A son has paid tribute to his mother, Maureen Hitchcock, after she died at a care home on March 16.

Mrs Hitchcock was a keen nature lover and devoted mother to her children Julie, Martin, Laurence and Philip.

She was married to husband Peter for nearly 60 years.

Philip’s tribute:

When a mature oak falls it is a sad day. When that tree has been the backdrop to nearly 70 years of family history, it can feel something of a tragic loss.

When, however, the tree comes down within minutes of your mother’s death, you can believe it is something quite profound or at the very least, symbolic.

Whilst siblings Julie, Martin and Philip were with their mother Maureen in her dying moments in a Berkhamsted care home, the stormy March winds that blew in last Saturday were bringing down the old oak that had stood on the boundary between Whippendell Woods and the Hitchcock family plot known as 'Blacketts' in Rousebarn Lane.

With Maureen’s death comes the end of the direct link with the original members of the Hitchcock clan who bought ‘Blacketts’ as a family enterprise in the early 50s.

After marrying Peter in February 1957, Maureen moved with him into the distinctive World War One army hut that would become their home together for almost 60 years. During that time, the old oak tree will have been witness to many changes and events. Martin and Philip were both born there, Julie was married there and Laurence simply, like all of us, grew happily and was loved there. It was for many years a hub for countless cheerful family gatherings and birthday celebrations that would typically spill into the wooded garden. When family and friends gathered six years ago to say ‘farewell’ to Peter, Maureen’s husband and our father, it was of course fitting that it should be from his ‘Blacketts’ home that the procession to his memorial bench in Whippendell Woods should begin - so under the old oak tree, we all walked talked and sang.

Watford Observer:

Left to right: Julie Bradley, Philip Hitchcock and Martin’s son, Joe

Maureen was a very spiritual person and during difficult times would always find great solace in nature. Beyond the balcony bird table, she would keenly observe the natural dramas played out in the old oak tree: the courting pigeons; the thieving jays and magpies; the woodpeckers that would drum on its dead limbs; the song thrushes that would sing from its uppermost branches to announce spring.

Our mother was also a passionate environmentalist. She was saddened that we were watching this tree die for many years without it having reached its full potential. She would often quote that an oak in an ideal situation would grow for 200 years, live 200 more before taking a further 200 years to die. This tree, the family estimate, was possibly 250-years-old – too young perhaps but wonderful nonetheless.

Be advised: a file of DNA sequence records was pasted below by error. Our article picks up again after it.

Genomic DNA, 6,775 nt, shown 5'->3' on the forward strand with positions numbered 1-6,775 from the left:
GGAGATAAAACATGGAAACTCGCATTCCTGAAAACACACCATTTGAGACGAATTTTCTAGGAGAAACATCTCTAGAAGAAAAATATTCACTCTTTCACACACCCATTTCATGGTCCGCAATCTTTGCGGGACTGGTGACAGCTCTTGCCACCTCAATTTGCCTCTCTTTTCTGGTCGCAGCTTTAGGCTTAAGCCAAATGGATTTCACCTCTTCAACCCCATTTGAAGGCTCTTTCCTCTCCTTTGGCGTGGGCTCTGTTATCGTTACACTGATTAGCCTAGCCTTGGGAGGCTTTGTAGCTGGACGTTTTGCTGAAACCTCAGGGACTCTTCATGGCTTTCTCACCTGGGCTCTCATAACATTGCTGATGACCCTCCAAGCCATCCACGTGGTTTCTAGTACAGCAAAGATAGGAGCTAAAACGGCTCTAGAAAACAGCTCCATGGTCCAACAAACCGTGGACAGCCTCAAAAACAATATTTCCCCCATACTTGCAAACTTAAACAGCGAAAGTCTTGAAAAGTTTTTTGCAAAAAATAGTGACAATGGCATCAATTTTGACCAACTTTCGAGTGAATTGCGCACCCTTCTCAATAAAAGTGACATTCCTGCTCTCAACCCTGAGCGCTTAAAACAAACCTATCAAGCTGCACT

Although at a glance, ‘Blacketts’ would appear an idyllic haven where nature should thrive, Maureen was acutely aware of the environmental degradation that she had witnessed in her lifetime both locally and in the wider environment, much of it caused, she felt, by the proliferation of car ownership. She loved her bicycles and believed bikes should play a greater role particularly in urban transport thinking. She was inspired by what The Campaign for Sustainable Transport (Sustrans) was achieving and was a founder member of the Spokes cycle group. The annual bluebell ride that the group would make was initiated by Maureen, and this and many of the other rides would typically round the old oak tree to take in tea and scones at ‘Blacketts’. No doubt there would have been reminiscences from Mum about one of the early Hitchcock enterprises - a tea room run by her mother-in-law back in the early 50s from the same building.

Cousins and family members still live at ‘Blacketts’. Sadly, however, the old oak that has watched over this family for so long will no longer be there. Martin, however, is hoping the council will allow the family to have the tree milled into planks so that the oak that fell within minutes of Maureen’s death can be turned into valued lasting things which will help us remember what she loved and what she stood for.

Watford Observer:

Left to right back row: Philip Hitchcock, Laurence Hitchcock and Martin Hitchcock then left to right front row, Julie Bradley holding Ben Sterling, Maureen Hitchcock holding Tom Sterling, Peter Hitchcock

On May 3, which would have been Maureen’s 83rd Birthday, Peter’s commemorative bench will have a new plank added when family and friends, once again gather in Whippendell Woods to say a fond ‘farewell’ to Maureen.

The wonderful Peace Hospice who cared for Maureen with such grace and compassion will also receive a piece of furniture, made, we hope, from our beloved oak.